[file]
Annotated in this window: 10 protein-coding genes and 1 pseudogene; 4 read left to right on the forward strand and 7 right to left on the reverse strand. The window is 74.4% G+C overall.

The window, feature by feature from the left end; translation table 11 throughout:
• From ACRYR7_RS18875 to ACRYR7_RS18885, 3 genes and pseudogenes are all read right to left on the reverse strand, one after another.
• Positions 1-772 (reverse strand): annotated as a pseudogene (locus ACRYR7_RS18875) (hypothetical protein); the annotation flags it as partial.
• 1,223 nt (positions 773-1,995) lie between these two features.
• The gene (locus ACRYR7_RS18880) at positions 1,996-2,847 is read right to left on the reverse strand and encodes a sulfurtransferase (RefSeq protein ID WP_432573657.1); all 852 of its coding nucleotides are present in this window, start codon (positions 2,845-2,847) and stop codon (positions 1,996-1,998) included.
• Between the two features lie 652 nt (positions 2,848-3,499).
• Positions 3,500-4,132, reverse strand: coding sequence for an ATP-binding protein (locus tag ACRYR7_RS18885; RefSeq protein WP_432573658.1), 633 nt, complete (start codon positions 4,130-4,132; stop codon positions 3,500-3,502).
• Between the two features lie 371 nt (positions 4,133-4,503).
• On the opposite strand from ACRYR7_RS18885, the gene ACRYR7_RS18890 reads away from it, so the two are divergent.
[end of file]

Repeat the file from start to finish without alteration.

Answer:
Annotated in this window: 10 protein-coding genes and 1 pseudogene; 4 read left to right on the forward strand and 7 right to left on the reverse strand. The window is 74.4% G+C overall.

The window, feature by feature from the left end; translation table 11 throughout:
• From ACRYR7_RS18875 to ACRYR7_RS18885, 3 genes and pseudogenes are all read right to left on the reverse strand, one after another.
• Positions 1-772 (reverse strand): annotated as a pseudogene (locus ACRYR7_RS18875) (hypothetical protein); the annotation flags it as partial.
• 1,223 nt (positions 773-1,995) lie between these two features.
• The gene (locus ACRYR7_RS18880) at positions 1,996-2,847 is read right to left on the reverse strand and encodes a sulfurtransferase (RefSeq protein ID WP_432573657.1); all 852 of its coding nucleotides are present in this window, start codon (positions 2,845-2,847) and stop codon (positions 1,996-1,998) included.
• Between the two features lie 652 nt (positions 2,848-3,499).
• Positions 3,500-4,132, reverse strand: coding sequence for an ATP-binding protein (locus tag ACRYR7_RS18885; RefSeq protein WP_432573658.1), 633 nt, complete (start codon positions 4,130-4,132; stop codon positions 3,500-3,502).
• Between the two features lie 371 nt (positions 4,133-4,503).
• On the opposite strand from ACRYR7_RS18885, the gene ACRYR7_RS18890 reads away from it, so the two are divergent.